And that's the precise moment the article fell apart. Followed individual experiences that show taking advantage of employer matches and paying attention to investment options have led to many, many very healthy 401(k)s.
 
2013-08-06 07:29:23 PM
What's retirement?
 
2013-08-06 07:29:23 PM

UsikFark: Houses are important, but they're not an investment like a stock. A stock is not keeping you dry, and if you sell it you don't have to immediately buy another one.


This is why I bought a house instead of getting into financial vehicles first.
 
2013-08-06 07:29:39 PM

jestme: Why does my retirement savings have to be invested in the stock market, which can be fickle?


You shouldn't have to. Your 401k plan should have non-stock funds available. I would be VERY surprised if it didn't.
 
2013-08-06 07:30:29 PM
Oh, people actually see positive growth rates with their retirement plans? Mine has shrunk for the last four quarters, nickel-and-dimed through fees to the point of loss.
 
2013-08-06 07:30:42 PM

netweavr: $12,000/year isn't enough?


You're going to want that much just to keep a car legal and running.
 
2013-08-06 07:30:47 PM
You think your pension will allow you to enjoy your retirement?
 
2013-08-06 07:30:51 PM

LasersHurt: Well, I bought a house. Between area appreciation and the work I do to it, it should be a good performer for me over time. Other than that I have student loan debt - my focus is on eliminating debts now.


That's good. Housing historically appreciates at the same rate as inflation. It means it isn't really a good "investment" so much as it is forced savings. That's at least a step in the right direction.
 
jgi
2013-08-06 07:31:46 PM

LasersHurt: I'm young, so I haven't started a 401k yet. I'm not convinced it's the best thing I can do for 40 years.


If I could reach through this screen, grab your shoulders, and shake you... I would! Please start reading this blog. I wish it was around for me 10 years ago.

The answer to your question is: only contribute if you get an employer match and choose some sort of total market (or S&P 500 matching) index fund if possible. Whatever has the lowest expense ratio. Look into Vanguard's personal investor total market funds (VTSAX if you're starting with $10K, VTSMX if you're starting with $3K). Invest in that. Reinvest the gains. Live frugally. Save your money, build a time machine with it, and go back in time so you can give me this same advice!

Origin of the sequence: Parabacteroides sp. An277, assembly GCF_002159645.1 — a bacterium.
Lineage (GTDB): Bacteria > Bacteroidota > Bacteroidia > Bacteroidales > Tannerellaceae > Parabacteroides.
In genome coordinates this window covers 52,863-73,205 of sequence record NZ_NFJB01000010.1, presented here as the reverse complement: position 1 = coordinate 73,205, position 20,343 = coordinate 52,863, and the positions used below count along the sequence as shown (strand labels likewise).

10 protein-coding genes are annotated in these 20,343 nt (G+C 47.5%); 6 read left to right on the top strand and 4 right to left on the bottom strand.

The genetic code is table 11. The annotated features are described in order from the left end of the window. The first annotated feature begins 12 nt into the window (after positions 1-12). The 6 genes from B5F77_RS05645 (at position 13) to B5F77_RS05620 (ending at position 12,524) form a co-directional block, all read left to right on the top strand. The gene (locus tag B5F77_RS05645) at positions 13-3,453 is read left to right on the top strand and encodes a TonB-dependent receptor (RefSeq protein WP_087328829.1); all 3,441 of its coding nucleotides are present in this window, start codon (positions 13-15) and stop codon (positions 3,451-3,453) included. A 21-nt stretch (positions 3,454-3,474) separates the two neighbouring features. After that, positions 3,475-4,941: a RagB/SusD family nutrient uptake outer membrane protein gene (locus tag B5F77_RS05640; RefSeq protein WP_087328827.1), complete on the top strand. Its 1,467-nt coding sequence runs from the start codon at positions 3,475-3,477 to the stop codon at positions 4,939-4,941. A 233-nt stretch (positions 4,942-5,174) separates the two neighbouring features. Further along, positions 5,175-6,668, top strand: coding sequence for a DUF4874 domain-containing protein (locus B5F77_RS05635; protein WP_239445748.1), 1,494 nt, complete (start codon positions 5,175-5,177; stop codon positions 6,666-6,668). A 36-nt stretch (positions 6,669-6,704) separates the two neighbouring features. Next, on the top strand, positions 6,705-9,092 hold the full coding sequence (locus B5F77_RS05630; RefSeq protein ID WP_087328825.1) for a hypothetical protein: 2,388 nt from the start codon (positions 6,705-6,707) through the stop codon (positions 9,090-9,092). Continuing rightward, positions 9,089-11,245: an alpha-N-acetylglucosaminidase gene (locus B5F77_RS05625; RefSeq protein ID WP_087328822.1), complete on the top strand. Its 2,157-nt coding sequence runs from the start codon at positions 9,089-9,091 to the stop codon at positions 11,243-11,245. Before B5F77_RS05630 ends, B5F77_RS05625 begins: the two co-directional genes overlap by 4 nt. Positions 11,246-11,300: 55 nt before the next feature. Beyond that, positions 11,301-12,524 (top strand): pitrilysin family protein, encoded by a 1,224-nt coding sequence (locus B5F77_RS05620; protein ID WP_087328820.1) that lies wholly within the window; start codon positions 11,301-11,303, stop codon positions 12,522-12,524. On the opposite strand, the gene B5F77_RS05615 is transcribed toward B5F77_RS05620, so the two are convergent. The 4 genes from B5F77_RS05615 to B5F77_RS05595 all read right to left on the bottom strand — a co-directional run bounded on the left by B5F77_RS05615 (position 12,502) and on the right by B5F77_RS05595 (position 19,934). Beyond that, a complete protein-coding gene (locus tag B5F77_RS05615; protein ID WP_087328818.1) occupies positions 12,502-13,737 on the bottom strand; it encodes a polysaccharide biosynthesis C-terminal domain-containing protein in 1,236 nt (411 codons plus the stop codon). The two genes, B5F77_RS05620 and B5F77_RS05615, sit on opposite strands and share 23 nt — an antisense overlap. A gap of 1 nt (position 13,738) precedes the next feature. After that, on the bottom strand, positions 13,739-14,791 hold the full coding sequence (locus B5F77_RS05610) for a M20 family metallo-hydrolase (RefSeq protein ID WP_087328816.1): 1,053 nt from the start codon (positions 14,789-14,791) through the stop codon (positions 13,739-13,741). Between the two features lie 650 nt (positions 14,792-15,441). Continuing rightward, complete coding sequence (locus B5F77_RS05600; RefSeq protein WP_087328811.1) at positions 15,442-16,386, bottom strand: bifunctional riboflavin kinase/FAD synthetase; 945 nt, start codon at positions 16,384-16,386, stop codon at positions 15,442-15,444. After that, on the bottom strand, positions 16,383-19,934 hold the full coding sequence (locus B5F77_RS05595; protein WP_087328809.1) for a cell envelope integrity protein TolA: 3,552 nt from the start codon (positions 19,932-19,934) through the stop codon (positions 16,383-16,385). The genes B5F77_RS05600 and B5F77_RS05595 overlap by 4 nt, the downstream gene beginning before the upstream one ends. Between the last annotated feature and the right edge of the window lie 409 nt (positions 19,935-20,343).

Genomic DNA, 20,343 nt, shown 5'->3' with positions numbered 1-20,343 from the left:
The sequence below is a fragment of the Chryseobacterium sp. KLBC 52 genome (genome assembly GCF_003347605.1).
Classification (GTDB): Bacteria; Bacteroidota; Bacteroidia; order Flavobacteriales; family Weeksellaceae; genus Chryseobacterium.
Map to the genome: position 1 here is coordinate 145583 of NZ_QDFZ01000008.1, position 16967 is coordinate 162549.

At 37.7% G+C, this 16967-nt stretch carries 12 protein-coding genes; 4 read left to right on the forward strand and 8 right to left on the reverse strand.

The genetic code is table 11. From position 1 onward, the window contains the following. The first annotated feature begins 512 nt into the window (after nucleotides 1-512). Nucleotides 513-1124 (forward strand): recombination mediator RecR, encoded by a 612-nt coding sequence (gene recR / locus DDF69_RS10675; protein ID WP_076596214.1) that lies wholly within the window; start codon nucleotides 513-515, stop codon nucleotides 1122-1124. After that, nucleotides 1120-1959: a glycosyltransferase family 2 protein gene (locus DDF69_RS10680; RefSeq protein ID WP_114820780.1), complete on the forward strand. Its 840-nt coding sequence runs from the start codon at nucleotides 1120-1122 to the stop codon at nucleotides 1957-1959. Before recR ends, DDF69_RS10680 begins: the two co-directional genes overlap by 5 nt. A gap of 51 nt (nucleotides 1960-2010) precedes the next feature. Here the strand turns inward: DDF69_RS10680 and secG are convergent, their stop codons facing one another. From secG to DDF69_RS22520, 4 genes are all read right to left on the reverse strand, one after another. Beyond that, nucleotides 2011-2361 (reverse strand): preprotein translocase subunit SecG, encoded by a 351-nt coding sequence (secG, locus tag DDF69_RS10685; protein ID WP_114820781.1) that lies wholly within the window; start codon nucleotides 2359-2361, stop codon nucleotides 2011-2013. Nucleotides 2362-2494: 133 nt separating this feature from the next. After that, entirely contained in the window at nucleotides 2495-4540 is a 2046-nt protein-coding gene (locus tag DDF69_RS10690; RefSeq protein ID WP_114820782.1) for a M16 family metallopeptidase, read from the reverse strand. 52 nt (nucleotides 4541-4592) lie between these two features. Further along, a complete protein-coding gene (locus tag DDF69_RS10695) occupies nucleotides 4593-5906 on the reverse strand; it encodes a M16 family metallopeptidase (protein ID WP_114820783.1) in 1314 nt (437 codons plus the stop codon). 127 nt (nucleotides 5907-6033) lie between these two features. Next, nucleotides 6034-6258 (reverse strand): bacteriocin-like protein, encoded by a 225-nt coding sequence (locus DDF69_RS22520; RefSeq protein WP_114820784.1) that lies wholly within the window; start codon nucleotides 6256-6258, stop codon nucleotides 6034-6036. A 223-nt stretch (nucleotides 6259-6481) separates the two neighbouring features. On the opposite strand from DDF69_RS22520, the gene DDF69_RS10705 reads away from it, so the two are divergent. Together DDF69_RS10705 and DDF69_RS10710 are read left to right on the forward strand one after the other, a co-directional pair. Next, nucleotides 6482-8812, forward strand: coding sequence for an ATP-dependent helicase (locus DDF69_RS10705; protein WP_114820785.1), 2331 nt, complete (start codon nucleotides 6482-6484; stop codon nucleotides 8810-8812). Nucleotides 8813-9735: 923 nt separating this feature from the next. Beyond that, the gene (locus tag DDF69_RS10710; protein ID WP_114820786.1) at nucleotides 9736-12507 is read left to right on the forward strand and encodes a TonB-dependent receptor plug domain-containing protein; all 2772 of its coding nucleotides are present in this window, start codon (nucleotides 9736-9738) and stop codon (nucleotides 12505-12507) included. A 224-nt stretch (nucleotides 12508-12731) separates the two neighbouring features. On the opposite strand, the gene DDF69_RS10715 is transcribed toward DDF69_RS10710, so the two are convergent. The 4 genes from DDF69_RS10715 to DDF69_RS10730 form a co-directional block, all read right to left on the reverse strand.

2013-08-06 07:32:08 PM

LasersHurt: UsikFark: Houses are important, but they're not an investment like a stock. A stock is not keeping you dry, and if you sell it you don't have to immediately buy another one.

This is why I bought a house instead of getting into financial vehicles first.


Once you buy the first van by the river, the second is your "investment van."
 
2013-08-06 07:32:15 PM

Rustico: LasersHurt: Well, I bought a house. Between area appreciation and the work I do to it, it should be a good performer for me over time. Other than that I have student loan debt - my focus is on eliminating debts now.

That's good. Housing historically appreciates at the same rate as inflation. It means it isn't really a good "investment" so much as it is forced savings. That's at least a step in the right direction.


"Historically" yes, but individual markets often increase much above inflation. Not that it's a guarantee, but the real reason for buying a house wasn't the investment so much as having a house, at least first and foremost.
 
2013-08-06 07:33:02 PM
They just need to buy a 3D printer. After a year, they won't need the rest of the human race anymore and can be off the grid. 3D print food, cars, houses, clothes, warp drives, etc.

Why are you Luddites worried? Come out of the cave, Ugg.
 
2013-08-06 07:33:29 PM
It's amusing that people have been conned into believing we can have what we can't afford for our parents. Pensions are quite literally a pyramid scheme. They count on ever more people making ever more money to support those at came before.

In order to live off $150,000 a year, you need 20x that saved... Or about 4.5 million. If you assume 40 years of contributions and limited stock market gains, assume 1/30th of that a year. Anybody able to save almostv$100k a year? Start liking cat food.
 
2013-08-06 07:33:37 PM

Quantum Apostrophe: They just need to buy a 3D printer. After a year, they won't need the rest of the human race anymore and can be off the grid. 3D print food, cars, houses, clothes, warp drives, etc.

Why are you Luddites worried? Come out of the cave, Ugg.


Oh COME ON this isn't even a goddamned tech thread

jesus christ is no place safe